Graduate Q&A: Securing work in the Legal Sector

Written by Samantha Oates-Miller, Careers Insights and Graduate Support Assistant at the Careers Service

Interview with Avni Devgan, LLB Law with Politics, 2015

We interviewed Avni, a 2015 Law and Politics graduate from The University of Manchester about how she found searching for work in the legal sector during the pandemic while studying for her Master’s degree.

Where are you in your career currently?

Avni: I am currently studying. After completing my Law with Politics degree at The University of Manchester in 2015, I completed my MSc in Law, Business and Management from the University of Law in 2020. I am an incoming LLM student for the 2021-2022 academic year. However, I have a job lined up for 2023 when I finish my LLM, as a Trainee Solicitor at Baker McKenzie, London.

What is your top tip for graduates?

Avni: Networking is absolutely crucial because it helps you build connections with people who could be your colleagues, bosses or clients one day. Do not let the lack of face-to-face interactions in the pandemic prevent you from networking. Attending webinars is a great way to learn more about the industry you are looking to build a career in or the organisation where you want to work. Always follow up with a message to the organisers and/or panellists to thank them and express your interest in their organisation(s), and leverage your interaction with them to make strong applications.

How did you find applying for jobs during the pandemic? 

Avni: With fewer opportunities for face-to-face interactions in the pandemic, I realised that research was crucial. One way I could stand out was by clearly conveying my knowledge of the role, organisation and industry. My top tip for graduates would be to research using a variety of resources, including the organisation’s website and social media, rankings, testimonials, and industry specific news.

Because I was applying as an international student, when I was applying for jobs, I always crosschecked the organisation against two criteria. The first criterion would inform me of whether my salary at the organisation would be above the threshold for a Tier 2 visa, and the second would inform me about whether the organisation I was interested in applying in was listed as a Tier 2 visa sponsor on By doing this, I ensured that my time was being best utilised, by applying to only those organisations where I had a genuine chance as an international applicant.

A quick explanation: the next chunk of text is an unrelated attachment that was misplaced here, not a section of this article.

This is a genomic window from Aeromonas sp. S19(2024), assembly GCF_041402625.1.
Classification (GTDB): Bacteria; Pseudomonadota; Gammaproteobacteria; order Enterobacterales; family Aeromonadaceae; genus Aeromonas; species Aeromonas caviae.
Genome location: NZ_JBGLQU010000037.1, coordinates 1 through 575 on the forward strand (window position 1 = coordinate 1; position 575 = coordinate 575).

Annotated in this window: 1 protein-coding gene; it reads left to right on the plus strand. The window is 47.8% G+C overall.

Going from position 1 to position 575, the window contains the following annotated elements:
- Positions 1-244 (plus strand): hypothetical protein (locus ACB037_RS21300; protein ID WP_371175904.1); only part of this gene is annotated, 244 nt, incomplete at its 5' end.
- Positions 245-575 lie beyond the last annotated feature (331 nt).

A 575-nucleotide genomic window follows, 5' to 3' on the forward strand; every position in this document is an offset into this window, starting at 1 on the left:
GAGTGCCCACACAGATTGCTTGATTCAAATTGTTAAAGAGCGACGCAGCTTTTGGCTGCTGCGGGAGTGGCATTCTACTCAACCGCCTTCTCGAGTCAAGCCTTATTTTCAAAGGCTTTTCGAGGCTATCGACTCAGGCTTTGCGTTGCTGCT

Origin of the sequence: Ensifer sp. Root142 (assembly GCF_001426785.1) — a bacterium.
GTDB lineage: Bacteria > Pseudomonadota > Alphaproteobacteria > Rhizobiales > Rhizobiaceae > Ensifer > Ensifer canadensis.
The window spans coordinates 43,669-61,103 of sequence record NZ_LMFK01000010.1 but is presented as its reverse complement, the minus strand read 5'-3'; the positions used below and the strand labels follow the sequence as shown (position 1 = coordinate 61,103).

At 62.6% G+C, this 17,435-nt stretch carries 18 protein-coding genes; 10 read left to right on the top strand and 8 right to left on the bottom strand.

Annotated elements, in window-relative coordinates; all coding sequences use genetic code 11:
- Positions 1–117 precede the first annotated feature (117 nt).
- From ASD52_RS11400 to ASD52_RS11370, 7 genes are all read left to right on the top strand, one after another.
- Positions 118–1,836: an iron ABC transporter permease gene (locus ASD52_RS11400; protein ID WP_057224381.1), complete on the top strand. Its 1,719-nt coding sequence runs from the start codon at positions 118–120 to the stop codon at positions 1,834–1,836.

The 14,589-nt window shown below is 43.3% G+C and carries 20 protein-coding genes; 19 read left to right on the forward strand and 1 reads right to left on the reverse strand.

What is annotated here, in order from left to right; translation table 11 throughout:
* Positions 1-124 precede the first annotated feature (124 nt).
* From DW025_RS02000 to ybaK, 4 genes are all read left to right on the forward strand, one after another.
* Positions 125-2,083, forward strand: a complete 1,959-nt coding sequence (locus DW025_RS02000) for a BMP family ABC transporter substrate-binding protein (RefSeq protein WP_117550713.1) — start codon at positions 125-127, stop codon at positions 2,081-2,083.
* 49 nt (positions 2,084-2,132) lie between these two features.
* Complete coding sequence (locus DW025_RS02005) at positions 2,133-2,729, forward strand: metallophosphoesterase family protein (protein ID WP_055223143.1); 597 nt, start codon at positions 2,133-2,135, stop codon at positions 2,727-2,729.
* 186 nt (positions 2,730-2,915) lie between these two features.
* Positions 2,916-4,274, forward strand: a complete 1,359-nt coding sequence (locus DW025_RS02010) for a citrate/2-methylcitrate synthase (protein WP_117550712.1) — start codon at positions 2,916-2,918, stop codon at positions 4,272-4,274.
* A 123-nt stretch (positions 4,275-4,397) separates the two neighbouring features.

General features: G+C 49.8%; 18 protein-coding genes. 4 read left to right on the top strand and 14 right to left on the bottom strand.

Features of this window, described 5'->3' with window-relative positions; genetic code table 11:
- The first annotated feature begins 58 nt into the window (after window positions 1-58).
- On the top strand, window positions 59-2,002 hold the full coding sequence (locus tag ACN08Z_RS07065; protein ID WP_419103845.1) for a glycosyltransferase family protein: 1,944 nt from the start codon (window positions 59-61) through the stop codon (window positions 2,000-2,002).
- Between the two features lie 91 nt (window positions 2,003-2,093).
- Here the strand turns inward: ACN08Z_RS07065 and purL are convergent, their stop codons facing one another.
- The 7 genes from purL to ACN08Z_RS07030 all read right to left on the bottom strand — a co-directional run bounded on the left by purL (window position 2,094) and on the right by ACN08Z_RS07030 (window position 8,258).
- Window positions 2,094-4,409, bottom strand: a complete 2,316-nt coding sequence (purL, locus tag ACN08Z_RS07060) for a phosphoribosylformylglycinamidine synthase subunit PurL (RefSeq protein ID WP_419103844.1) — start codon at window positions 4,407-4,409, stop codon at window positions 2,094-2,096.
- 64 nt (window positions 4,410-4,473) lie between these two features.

For tracking the progress of my applications, I would use a table to organise:

  • The organisations I applied to
  • The dates I applied on
  • The key contact(s) I had at the organisations to follow up with
  • The outcome of my applications

This helped me to keep up to date and organise my time.

How did you deal with rejections?

Avni: Treating rejections as redirection helped me. I would reflect on each rejection, evaluate and incorporate any lessons into my strategy, and then move on to the next application. Doing this was not always easy and I would find myself taking rejections personally at times. However, I found that relying on my friends and family for support and telling them how I was feeling helped reaffirm my faith in my abilities and motivation for a career in law.

For more information on and support in finding a job, check out the Careers Service website. Here you can find support with finding a graduate job, applications advice, and interview preparation, as well as online employer sessions and other careers events. You can use the Careers Service for two years after finishing your degree, including careers guidance appointments with a Consultant.

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